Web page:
Science & Health

All sciences, health & medical news

Shortly after Milo Lorentzen was born, nurses whisked him away to the neonatal intensive care unit for low blood sugar and jaundice. An exam then found a cluster of irregularities, including a cleft palate and a hole in his heart.

The staff called in a geneticist, who issued a misdiagnosis — the first frustrating episode in what would become years of testing, as Karen Park and Peter Lorentzen searched for a way to help their son.

One of my fondest childhood memories is of eating tomatoes. We picked them in the garden and ate them in sandwiches, sitting on a picnic table under the trees outside our house. That juicy, acidic taste is forever lodged in the pleasure centers of my brain.

For anyone with similar memories, supermarket tomatoes are bound to disappoint. Indeed, the classic supermarket tomato — hard, tasteless, sometimes mealy — has inspired countless bitter complaints.

Take a closer look at the tomato display in your local grocery store, though, and you'll notice some big changes.

Minhae Kim didn't check air pollution levels before bringing her one-year-old to Seoul's Yongsan Family Park.

Perhaps she should have. On this day — and on most days this spring — the measures of the most dangerous kind of pollution in Seoul exceed the World Health Organization's recommended limit. And Korea ranks near the very bottom for air quality in Yale University's latest 180-country Environmental Performance Index.

Since 2014, the U.S. Army has gradually been deploying the latest version of a hearing protection system that protects users from loud noises while still letting them hear the world around them.

The system is called TCAPS, or Tactical Communication and Protective System, and about 20,000 of the new TCAPS devices have been deployed in the field so far.

The federal government is moving to ban virtually all sales of items containing African elephant ivory within the U.S. For a long time it's been illegal to import elephant ivory. This new rule extends the ban to cover ivory that's already here.

A group of scientists say they want work toward being able to create a synthetic version of the entire human genetic code in the laboratory.

Their hope is that a complete set of synthetic human DNA, known as a genome, could someday lead to important medical breakthroughs.

Copyright 2016 NPR. To see more, visit http://www.npr.org/.

Copyright 2016 NPR. To see more, visit http://www.npr.org/.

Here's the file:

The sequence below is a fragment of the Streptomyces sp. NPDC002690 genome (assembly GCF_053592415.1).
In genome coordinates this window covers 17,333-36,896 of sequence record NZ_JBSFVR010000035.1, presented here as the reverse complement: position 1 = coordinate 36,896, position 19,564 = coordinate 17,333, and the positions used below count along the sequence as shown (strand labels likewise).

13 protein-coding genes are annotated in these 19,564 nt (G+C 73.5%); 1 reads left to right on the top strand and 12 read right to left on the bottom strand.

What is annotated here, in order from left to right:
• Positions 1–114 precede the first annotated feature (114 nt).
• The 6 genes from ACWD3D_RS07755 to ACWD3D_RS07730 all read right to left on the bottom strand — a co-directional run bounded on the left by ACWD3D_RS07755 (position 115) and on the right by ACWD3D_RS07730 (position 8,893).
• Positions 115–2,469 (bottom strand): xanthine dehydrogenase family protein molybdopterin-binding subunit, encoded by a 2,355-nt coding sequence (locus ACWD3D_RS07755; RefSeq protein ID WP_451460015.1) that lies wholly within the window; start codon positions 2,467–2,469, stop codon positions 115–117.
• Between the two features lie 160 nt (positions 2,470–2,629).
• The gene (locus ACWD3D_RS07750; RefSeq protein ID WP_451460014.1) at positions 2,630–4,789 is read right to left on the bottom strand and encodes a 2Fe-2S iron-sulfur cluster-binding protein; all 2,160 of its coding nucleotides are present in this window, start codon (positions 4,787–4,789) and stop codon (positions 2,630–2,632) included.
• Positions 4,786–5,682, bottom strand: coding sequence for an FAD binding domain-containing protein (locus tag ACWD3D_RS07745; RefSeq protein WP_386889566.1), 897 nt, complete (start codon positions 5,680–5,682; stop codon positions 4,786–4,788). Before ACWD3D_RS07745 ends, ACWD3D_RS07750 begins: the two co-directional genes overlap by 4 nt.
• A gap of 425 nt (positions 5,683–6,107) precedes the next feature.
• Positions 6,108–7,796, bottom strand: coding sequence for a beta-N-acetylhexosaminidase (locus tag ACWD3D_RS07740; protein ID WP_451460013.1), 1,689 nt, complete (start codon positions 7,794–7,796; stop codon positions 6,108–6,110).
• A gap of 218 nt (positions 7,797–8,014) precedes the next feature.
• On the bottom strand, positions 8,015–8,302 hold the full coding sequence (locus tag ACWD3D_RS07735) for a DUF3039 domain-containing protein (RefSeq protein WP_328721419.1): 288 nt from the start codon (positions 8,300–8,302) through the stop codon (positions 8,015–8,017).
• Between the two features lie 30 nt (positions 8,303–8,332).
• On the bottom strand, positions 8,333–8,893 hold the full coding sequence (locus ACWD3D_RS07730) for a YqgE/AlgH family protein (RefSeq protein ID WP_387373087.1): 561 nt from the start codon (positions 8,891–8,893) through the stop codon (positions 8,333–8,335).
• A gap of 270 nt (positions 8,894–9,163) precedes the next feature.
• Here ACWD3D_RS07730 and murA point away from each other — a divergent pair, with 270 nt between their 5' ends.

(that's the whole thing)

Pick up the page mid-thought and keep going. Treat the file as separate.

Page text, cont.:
"Women belong in all places where decisions are being made," U.S. Supreme Court Justice Ruth Bader Ginsburg once said.

Thanks to scientists from The Cleveland Museum of Natural History, it might be time for an update:

Move over, human hipsters, you're not the only ones growing outrageous facial hair.

For years, farmers have noticed that some chickens have tufts of elongated feathers around their face and beak, making it appear like they had grown a beard. The cause of the feather beards was a mystery. Now, thanks to scientists in China, the mystery of the bearded chicken has been solved.

An elderly woman died and more than two dozen people were treated for possible rabies exposure after her family failed to realize that a nighttime encounter with a bat put her at risk of rabies.

Last August, the woman awoke in her Wyoming home and felt a bat on her neck. She swatted it away and washed her hands. Her husband captured the bat with gloved hands and released it outside.

Does the size of space — those zillions of stars and zillions of miles of nothing between them — freak you out?

Well, if it does, guess what?

You're not alone.

I give a lot of public talks about the universe. Really. It's in my job description:

  • Astronomer. Check.
  • Study stuff in space. Check.
  • Give talks about universe. Check.

Male orb-weaving spiders get devoured by the females they mate with, but a newly published study shows that at least the poor guys get to choose the lovely lady who will cannibalize them.

Tom Licence has a Ph.D., and he's a garbage man.

When you think of archaeology, you might think of Roman ruins, ancient Egypt or Indiana Jones. But Licence works in the field of "garbology." While some may dig deep down to get to the good stuff — ancient tombs, residences, bones — Licence looks at the top layers, which, where he lives in England, are filled with Victorian-era garbage.

Copyright 2016 NPR. To see more, visit http://www.npr.org/.

Dr. James Gill walked through the morgue in Farmington, Conn., recently, past the dock where the bodies come in, past the tissue donations area, and stopped outside the autopsy room.